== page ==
I’ve been taking naps lately. I used to nap a lot when I was younger, but have since gotten out of the habit – until now. I think some of it has to do with the letdown that has come with the end of the-year-like-no-other. Some of it has to do with my recalibration to a more extroverted, scheduled life. At first, I struggled with allowing these naps. In a way, I didn’t think I deserved them. I thought something like, “I’ve had a year of rest and introversion, which I have loved. Why do I need to nap? What’s wrong with me?” By now; however, I’ve stopped arguing with myself. I just set my alarm for about 20 or 30 minutes, and let myself conk out. It’s done wonders, especially for settling down those things on my mind that I just can’t quite figure out.
There’s a tweet-turned-meme out there that some of you may have seen:
It makes me giggle because it’s just so true. I love how plainly it reminds us that God knows us. God cares for us. God didn’t tell Elijah to suck it up, or remind him of all the things that needed to get done. God offered embodied hospitality. This is my new favorite way to refer to self care.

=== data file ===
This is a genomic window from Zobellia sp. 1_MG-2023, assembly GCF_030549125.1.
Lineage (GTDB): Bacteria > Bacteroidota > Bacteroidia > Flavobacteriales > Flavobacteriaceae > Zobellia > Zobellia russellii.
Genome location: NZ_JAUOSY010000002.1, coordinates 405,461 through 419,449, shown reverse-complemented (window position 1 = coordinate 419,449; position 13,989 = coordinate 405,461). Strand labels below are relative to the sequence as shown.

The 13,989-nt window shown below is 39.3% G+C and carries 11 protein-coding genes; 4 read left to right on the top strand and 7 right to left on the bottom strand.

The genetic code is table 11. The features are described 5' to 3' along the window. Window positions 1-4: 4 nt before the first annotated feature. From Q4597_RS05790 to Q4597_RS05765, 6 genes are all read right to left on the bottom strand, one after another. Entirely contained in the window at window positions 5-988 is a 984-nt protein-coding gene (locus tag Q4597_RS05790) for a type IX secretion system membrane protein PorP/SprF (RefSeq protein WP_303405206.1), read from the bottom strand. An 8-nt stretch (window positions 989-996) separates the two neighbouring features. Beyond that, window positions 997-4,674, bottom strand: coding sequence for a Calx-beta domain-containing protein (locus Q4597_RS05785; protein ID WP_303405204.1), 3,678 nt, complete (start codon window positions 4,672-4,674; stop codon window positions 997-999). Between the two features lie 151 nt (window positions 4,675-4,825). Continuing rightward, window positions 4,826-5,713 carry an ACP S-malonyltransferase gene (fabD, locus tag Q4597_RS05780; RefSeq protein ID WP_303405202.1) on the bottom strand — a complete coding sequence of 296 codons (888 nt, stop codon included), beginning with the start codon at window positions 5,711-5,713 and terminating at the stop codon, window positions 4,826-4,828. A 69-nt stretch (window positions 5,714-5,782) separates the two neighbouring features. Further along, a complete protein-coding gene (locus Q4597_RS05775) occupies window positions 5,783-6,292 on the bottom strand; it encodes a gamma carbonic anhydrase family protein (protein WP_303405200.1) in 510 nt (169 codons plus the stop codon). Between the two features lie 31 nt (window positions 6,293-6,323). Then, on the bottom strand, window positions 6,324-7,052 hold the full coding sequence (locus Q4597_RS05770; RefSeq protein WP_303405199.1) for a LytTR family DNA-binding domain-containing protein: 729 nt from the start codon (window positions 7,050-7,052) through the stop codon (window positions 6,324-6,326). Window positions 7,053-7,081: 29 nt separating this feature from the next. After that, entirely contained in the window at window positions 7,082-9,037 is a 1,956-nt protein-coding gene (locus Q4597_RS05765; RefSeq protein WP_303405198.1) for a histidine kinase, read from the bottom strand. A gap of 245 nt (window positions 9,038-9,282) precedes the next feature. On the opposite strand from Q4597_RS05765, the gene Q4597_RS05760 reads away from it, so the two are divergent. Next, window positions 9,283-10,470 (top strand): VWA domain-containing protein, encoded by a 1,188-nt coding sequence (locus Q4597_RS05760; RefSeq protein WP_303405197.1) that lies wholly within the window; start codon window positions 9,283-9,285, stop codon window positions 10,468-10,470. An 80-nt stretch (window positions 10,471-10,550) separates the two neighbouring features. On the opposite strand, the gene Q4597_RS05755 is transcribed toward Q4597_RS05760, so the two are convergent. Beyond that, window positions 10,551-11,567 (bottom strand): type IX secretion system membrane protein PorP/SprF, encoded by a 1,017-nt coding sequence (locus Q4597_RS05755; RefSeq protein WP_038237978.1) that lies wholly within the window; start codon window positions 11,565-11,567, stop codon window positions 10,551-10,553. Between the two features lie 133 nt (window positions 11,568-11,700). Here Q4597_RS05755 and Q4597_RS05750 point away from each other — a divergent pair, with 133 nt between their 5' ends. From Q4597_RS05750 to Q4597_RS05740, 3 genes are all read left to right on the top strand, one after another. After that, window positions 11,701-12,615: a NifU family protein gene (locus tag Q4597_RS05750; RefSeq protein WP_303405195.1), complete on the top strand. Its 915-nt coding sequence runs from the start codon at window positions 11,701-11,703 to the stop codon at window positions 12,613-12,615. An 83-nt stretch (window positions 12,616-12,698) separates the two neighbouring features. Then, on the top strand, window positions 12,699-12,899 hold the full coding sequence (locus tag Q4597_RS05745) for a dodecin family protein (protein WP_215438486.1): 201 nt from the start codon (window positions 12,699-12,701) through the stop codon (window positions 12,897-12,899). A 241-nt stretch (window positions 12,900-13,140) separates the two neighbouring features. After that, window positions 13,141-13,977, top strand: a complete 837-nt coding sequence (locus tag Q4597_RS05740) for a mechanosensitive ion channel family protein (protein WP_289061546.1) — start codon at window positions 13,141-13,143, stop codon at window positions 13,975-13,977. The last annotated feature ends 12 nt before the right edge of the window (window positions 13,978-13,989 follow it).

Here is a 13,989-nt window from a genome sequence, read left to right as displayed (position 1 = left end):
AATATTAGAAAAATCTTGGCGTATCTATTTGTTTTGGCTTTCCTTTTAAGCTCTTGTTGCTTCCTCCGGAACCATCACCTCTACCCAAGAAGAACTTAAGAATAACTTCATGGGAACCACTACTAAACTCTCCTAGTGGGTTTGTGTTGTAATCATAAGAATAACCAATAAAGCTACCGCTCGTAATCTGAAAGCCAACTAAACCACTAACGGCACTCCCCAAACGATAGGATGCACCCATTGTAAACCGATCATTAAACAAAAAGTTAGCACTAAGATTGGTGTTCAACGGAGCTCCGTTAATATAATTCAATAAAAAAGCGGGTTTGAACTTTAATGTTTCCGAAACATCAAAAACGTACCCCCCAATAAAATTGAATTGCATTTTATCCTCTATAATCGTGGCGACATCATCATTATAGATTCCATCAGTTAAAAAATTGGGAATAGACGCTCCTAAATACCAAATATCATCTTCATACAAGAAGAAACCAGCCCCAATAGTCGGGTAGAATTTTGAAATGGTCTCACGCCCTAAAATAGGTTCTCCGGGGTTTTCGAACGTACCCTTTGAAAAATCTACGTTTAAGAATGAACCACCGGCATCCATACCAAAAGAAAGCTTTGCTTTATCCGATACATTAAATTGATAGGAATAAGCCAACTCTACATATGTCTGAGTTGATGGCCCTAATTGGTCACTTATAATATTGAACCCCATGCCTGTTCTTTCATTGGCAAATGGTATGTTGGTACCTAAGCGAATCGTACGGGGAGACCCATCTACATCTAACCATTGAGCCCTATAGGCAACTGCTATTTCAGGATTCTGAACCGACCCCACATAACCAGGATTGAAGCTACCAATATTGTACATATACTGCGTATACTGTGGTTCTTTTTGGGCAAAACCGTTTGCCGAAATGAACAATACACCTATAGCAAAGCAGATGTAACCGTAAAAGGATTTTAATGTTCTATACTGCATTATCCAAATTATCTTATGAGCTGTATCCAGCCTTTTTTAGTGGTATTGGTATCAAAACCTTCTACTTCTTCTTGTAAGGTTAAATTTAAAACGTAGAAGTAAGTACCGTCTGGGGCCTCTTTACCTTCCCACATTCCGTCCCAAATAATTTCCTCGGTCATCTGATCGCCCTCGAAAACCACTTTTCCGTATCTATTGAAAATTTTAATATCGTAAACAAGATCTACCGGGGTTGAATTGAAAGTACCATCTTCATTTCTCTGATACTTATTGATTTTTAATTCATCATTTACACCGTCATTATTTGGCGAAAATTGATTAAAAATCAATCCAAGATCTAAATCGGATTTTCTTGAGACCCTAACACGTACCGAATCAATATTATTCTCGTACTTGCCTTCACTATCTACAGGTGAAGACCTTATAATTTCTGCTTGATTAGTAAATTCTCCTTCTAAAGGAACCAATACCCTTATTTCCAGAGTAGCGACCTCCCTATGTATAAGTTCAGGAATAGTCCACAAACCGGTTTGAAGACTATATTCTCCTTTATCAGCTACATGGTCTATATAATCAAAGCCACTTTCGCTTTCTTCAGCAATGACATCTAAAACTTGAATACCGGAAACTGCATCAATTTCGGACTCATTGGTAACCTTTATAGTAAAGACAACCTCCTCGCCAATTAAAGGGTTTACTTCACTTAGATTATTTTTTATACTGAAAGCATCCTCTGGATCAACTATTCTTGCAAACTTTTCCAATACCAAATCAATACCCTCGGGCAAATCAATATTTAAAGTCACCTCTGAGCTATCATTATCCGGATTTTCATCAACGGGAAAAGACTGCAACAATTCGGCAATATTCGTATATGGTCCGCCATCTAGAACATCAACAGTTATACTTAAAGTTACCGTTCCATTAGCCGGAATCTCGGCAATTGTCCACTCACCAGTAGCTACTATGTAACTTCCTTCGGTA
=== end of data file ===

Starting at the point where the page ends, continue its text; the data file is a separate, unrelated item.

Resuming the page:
Some of us are lucky to have friends who can do this for us too. We have bad days – didn’t get enough sleep, overreacted to things we had gotten out of the habit of doing, or any number of things we could spend too much time listing here. These friends are like God to us. They know we are more than that one bad day. They encourage us to take a nap. Eat lunch. Walk around the block.
We often talk about how we are like God for others when we do this, but the same goes when we do this for ourselves. When we can practice self care in these non-judgmental ways, we experience another aspect of God, something much like what God must experience within the relationship of the Trinity.
What ways have you noticed yourself needing, giving, and receiving embodied hospitality? In what ways have you encouraged embodied hospitality for others? How do you experience God in those moments?
Sabbath God, The lesson of rest and embodied hospitality is written through all of your creation. Let us remember that you know us, care for us, and encourage us to care for ourselves as much as each other. Help us take time today to rest in you. Amen.